I’m starting a new Twitter account for logic and formal methods: @FormalFact. Expect to see tweets about constructive logic, type theory, formal proofs, proof assistants, etc. The image for the account is a bowtie, a pun on formality. It’s also the symbol for natural join in relational algebra.

Münchausen numbers

The number 3435 has the following curious property: 3435 = 33 + 44 + 33 + 55. It is called a Münchausen number, an allusion to fictional Baron Münchausen. When each digit is raised to its own power and summed, you get the original number back. The only other Münchausen number is 1. At least in […]

Beta reduction: The difference typing makes

Beta reduction is essentially function application. If you have a function described by what it does to x and apply it to an argument t, you rewrite the xs as ts. The formal definition of ?-reduction is more complicated than this in order to account for free versus bound variables, but this informal description is sufficient […]

Less likely to get half, more likely to get near half

I was catching up on Engines of our Ingenuity episodes this evening when the following line jumped out at me: If I flip a coin a million times, I’m virtually certain to get 50 percent heads and 50 percent tails. Depending on how you understand that line, it’s either imprecise or false. The more times you […]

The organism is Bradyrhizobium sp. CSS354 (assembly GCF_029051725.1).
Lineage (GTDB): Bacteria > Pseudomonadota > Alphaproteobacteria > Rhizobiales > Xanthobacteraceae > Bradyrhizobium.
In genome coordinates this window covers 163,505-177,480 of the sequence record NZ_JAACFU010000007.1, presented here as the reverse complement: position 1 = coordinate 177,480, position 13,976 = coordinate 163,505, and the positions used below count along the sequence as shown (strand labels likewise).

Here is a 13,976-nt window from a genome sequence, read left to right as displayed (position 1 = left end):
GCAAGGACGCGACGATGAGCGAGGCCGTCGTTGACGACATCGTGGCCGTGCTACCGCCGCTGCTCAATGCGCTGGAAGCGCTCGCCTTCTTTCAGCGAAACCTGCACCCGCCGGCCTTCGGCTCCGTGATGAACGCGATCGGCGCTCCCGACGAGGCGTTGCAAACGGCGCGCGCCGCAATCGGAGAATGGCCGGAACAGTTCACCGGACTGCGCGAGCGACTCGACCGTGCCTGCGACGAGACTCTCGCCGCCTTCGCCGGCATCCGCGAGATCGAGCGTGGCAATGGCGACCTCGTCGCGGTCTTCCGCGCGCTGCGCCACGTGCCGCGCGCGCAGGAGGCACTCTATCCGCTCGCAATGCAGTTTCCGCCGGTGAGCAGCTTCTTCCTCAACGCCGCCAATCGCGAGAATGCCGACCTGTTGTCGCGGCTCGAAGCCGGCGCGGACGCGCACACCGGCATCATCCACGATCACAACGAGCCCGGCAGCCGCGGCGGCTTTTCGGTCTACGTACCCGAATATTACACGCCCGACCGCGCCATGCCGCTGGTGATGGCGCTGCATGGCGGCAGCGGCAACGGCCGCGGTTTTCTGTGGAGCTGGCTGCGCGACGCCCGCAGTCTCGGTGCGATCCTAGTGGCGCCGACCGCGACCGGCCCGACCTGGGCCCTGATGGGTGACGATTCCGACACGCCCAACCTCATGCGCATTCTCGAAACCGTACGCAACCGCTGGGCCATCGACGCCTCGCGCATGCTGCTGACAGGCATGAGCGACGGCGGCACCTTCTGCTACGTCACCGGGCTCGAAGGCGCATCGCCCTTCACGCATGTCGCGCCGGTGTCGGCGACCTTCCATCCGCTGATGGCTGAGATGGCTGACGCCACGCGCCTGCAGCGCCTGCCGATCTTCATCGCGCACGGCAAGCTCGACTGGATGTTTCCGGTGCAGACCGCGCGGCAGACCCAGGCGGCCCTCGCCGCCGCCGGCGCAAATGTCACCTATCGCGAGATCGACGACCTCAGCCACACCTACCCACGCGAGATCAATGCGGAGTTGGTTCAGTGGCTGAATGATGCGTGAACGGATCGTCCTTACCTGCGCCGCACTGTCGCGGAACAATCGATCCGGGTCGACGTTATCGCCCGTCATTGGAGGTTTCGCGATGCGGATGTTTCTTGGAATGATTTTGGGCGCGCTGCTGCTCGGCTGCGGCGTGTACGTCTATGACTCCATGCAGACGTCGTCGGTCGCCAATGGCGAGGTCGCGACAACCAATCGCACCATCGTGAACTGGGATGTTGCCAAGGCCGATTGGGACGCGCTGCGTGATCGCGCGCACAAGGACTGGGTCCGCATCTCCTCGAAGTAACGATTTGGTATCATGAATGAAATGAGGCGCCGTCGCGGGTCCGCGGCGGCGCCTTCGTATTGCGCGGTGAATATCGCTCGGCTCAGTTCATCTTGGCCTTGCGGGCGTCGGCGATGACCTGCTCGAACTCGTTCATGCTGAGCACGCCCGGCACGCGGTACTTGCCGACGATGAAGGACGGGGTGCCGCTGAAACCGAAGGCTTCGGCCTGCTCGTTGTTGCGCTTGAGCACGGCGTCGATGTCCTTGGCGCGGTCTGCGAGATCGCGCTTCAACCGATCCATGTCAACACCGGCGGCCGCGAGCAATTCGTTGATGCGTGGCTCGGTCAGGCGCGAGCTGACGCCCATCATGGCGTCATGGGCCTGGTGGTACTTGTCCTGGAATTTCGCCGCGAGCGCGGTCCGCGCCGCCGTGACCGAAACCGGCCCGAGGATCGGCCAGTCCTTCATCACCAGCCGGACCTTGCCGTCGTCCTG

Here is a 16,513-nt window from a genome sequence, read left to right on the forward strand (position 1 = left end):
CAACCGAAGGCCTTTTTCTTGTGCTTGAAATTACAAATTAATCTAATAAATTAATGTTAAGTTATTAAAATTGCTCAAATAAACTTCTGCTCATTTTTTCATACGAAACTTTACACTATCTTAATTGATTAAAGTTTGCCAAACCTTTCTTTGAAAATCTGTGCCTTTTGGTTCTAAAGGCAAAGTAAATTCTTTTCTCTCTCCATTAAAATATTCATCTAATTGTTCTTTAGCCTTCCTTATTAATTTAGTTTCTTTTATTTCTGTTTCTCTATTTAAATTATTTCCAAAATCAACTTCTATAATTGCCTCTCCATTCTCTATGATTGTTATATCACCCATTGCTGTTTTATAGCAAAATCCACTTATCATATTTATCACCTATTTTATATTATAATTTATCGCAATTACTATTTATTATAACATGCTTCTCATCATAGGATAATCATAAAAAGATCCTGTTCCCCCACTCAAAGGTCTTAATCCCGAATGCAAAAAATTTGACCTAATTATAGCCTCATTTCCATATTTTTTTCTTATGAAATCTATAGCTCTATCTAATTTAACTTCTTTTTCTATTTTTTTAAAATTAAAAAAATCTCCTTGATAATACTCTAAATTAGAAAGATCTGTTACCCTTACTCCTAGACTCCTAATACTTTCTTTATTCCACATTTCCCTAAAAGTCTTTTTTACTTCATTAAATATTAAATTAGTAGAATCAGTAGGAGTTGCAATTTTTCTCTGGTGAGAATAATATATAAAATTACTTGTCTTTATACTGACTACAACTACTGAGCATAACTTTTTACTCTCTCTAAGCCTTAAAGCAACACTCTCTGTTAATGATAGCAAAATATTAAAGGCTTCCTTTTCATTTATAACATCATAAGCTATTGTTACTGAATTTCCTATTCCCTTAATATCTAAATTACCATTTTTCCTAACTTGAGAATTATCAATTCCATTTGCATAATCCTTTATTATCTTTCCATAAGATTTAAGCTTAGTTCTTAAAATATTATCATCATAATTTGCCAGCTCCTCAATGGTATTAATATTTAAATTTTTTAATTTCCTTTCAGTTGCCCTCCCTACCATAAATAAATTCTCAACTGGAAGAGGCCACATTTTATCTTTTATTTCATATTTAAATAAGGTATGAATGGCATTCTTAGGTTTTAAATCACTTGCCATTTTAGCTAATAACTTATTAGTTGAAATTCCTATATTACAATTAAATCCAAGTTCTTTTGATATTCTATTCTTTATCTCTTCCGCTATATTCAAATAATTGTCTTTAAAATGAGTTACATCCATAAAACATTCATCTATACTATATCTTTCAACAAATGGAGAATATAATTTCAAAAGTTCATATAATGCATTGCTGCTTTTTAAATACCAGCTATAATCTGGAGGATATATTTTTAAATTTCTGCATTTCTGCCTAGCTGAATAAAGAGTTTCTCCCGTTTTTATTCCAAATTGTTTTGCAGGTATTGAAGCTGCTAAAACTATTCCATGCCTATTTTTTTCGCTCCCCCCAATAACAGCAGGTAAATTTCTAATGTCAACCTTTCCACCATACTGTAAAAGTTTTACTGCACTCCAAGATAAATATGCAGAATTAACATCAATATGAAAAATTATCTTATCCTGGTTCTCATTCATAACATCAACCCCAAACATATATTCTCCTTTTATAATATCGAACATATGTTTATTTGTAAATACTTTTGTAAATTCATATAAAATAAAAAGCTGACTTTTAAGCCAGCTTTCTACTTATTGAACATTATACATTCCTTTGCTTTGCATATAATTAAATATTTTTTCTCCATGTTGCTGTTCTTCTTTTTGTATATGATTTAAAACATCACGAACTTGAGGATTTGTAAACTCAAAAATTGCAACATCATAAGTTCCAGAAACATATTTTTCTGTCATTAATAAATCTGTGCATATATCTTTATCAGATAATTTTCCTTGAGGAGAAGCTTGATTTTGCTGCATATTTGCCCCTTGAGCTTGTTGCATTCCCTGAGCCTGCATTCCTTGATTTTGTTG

Insufficient statistics

Experience with the normal distribution makes people think all distributions have (useful) sufficient statistics [1]. If you have data from a normal distribution, then the sufficient statistics are the sample mean and sample variance. Show More Summary

Reversing WYSIWYG

2 months agoAcademics : The Endeavour

The other day I found myself saying that I preferred org-mode files to Jupyter notebooks because with org-mode, what you see is what you get. Then I realized I was using “what you see is what you get” (WYSISYG) in exactly the opposite of the usual sense. Jupyter notebooks are WYSIWYG in the same sense […]